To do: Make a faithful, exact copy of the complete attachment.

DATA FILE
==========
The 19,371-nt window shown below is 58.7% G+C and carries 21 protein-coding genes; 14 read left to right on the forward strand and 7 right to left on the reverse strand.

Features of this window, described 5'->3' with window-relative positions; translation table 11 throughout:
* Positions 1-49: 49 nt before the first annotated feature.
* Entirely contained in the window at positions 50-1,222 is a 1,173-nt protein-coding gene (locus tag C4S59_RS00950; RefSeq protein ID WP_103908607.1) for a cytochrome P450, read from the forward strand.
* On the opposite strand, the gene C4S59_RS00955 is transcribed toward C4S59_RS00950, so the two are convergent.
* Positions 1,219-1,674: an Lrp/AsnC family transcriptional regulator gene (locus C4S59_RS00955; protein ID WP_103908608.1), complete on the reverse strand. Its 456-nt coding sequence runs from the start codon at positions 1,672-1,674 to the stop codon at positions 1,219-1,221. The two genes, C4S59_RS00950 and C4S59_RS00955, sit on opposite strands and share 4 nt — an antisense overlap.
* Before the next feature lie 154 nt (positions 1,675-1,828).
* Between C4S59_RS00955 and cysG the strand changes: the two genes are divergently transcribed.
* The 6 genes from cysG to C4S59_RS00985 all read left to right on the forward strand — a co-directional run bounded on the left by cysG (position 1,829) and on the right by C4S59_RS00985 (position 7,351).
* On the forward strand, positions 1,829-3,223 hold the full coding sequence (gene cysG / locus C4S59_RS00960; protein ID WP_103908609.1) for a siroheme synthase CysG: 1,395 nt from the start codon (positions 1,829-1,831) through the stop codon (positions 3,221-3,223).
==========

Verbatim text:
The 19,371-nt window shown below is 58.7% G+C and carries 21 protein-coding genes; 14 read left to right on the forward strand and 7 right to left on the reverse strand.

Features of this window, described 5'->3' with window-relative positions; translation table 11 throughout:
* Positions 1-49: 49 nt before the first annotated feature.
* Entirely contained in the window at positions 50-1,222 is a 1,173-nt protein-coding gene (locus tag C4S59_RS00950; RefSeq protein ID WP_103908607.1) for a cytochrome P450, read from the forward strand.
* On the opposite strand, the gene C4S59_RS00955 is transcribed toward C4S59_RS00950, so the two are convergent.
* Positions 1,219-1,674: an Lrp/AsnC family transcriptional regulator gene (locus C4S59_RS00955; protein ID WP_103908608.1), complete on the reverse strand. Its 456-nt coding sequence runs from the start codon at positions 1,672-1,674 to the stop codon at positions 1,219-1,221. The two genes, C4S59_RS00950 and C4S59_RS00955, sit on opposite strands and share 4 nt — an antisense overlap.
* Before the next feature lie 154 nt (positions 1,675-1,828).
* Between C4S59_RS00955 and cysG the strand changes: the two genes are divergently transcribed.
* The 6 genes from cysG to C4S59_RS00985 all read left to right on the forward strand — a co-directional run bounded on the left by cysG (position 1,829) and on the right by C4S59_RS00985 (position 7,351).
* On the forward strand, positions 1,829-3,223 hold the full coding sequence (gene cysG / locus C4S59_RS00960; protein ID WP_103908609.1) for a siroheme synthase CysG: 1,395 nt from the start codon (positions 1,829-1,831) through the stop codon (positions 3,221-3,223).